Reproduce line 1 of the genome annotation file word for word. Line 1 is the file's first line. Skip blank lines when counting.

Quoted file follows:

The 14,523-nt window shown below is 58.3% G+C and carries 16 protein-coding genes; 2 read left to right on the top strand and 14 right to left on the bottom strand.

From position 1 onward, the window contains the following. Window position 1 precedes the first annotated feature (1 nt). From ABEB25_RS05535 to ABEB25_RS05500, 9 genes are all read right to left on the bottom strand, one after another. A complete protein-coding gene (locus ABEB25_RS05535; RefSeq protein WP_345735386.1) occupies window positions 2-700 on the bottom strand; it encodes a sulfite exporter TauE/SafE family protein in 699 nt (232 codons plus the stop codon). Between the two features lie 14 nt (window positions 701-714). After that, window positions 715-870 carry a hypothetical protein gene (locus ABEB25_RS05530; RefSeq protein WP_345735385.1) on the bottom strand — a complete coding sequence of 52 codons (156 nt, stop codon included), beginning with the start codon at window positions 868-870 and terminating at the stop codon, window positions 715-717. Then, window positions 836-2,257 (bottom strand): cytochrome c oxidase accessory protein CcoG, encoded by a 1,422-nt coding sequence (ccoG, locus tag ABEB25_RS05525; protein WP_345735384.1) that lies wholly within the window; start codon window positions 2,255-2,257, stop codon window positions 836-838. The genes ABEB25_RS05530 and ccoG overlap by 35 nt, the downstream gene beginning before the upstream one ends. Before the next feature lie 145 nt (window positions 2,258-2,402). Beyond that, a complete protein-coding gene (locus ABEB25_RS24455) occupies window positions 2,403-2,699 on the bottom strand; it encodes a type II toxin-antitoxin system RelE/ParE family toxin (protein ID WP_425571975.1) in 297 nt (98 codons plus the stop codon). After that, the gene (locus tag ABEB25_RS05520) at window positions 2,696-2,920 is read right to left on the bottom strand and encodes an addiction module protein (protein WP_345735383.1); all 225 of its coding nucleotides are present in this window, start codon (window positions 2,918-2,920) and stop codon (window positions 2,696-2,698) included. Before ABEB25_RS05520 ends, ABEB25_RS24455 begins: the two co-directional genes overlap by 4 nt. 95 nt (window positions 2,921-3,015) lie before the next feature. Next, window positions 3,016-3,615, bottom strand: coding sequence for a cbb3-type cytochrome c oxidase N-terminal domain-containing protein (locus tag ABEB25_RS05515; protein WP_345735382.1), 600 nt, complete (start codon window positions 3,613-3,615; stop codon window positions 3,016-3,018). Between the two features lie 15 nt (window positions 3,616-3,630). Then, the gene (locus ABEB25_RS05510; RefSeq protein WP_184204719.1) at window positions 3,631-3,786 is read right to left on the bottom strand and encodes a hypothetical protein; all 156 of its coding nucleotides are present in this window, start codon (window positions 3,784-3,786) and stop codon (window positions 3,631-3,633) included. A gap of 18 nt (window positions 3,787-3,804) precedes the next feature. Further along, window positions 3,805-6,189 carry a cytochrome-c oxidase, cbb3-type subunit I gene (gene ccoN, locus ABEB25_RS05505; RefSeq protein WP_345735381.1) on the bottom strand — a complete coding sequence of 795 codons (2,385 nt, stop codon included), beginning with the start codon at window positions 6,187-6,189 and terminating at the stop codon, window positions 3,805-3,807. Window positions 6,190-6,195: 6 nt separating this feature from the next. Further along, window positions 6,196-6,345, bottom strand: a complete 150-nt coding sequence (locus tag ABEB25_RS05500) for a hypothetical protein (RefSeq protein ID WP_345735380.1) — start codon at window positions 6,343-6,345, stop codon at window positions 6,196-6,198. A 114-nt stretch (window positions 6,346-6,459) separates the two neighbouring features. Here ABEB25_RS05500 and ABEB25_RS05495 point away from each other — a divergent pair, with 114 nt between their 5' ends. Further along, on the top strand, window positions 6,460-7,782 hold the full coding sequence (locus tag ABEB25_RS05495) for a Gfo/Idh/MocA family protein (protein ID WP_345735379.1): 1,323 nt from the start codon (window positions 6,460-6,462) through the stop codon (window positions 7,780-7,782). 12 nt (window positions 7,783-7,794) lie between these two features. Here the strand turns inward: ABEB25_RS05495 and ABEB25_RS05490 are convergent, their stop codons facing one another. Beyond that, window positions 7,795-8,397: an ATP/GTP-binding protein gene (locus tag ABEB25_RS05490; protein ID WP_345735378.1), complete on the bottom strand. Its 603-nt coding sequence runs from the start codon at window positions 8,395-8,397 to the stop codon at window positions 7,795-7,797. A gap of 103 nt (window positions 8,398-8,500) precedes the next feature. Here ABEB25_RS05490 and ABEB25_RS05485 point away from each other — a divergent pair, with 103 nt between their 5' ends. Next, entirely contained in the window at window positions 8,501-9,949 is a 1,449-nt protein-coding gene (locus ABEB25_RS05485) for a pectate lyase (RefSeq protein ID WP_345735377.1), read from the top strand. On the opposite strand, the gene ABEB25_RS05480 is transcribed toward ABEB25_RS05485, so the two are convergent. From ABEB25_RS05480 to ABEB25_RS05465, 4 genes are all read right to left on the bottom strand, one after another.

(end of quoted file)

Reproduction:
The 14,523-nt window shown below is 58.3% G+C and carries 16 protein-coding genes; 2 read left to right on the top strand and 14 right to left on the bottom strand.